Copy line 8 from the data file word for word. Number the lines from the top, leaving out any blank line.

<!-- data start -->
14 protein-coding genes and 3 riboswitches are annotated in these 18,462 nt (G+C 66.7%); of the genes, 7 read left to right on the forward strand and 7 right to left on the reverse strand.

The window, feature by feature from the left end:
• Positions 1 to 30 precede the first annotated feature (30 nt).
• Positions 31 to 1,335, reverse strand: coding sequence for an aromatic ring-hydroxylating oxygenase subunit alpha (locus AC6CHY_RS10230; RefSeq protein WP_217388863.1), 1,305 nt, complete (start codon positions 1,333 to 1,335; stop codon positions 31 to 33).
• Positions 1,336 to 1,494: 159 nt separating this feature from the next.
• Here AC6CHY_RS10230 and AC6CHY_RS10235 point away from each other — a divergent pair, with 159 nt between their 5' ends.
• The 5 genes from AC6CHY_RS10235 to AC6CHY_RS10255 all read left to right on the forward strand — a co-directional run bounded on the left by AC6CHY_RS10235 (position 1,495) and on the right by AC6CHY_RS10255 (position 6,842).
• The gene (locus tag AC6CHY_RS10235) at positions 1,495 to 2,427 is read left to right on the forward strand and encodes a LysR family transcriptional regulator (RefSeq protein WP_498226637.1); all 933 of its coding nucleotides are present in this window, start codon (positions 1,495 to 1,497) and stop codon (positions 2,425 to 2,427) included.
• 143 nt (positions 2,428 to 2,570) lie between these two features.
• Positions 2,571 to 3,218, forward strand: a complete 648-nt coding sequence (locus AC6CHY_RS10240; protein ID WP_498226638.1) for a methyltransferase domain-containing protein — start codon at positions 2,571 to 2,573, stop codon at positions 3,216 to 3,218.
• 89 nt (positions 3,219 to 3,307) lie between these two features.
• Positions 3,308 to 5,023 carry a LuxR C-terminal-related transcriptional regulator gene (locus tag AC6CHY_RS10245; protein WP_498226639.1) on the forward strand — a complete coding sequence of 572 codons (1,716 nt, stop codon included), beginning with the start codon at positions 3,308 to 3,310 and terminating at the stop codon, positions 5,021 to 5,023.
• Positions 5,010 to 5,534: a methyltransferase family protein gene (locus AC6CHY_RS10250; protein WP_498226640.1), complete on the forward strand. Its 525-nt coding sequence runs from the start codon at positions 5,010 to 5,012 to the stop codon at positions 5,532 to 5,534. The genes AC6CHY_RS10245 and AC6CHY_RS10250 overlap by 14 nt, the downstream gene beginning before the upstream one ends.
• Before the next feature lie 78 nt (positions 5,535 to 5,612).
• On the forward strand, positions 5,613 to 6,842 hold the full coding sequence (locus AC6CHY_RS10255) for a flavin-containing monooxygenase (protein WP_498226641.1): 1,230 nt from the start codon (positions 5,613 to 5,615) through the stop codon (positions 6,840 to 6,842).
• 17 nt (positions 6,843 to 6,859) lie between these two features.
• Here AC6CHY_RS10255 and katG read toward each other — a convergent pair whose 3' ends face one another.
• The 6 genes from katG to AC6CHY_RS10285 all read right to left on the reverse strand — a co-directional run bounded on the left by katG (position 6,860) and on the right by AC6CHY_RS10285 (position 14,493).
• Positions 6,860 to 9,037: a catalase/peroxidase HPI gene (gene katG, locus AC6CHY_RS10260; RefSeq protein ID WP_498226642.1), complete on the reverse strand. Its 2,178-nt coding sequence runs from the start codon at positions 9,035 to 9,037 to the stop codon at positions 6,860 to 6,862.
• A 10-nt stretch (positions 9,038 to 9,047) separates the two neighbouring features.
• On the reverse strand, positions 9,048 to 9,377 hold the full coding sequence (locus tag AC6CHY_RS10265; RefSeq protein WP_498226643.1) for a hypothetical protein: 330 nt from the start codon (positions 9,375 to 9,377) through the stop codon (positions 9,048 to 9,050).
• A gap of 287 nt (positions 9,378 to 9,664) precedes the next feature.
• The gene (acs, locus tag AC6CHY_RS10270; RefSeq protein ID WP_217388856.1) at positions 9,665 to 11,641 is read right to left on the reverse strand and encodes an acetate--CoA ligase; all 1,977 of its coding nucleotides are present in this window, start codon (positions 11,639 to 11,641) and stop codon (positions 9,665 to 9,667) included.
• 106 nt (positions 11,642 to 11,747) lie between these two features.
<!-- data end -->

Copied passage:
• The gene (locus tag AC6CHY_RS10235) at positions 1,495 to 2,427 is read left to right on the forward strand and encodes a LysR family transcriptional regulator (RefSeq protein WP_498226637.1); all 933 of its coding nucleotides are present in this window, start codon (positions 1,495 to 1,497) and stop codon (positions 2,425 to 2,427) included.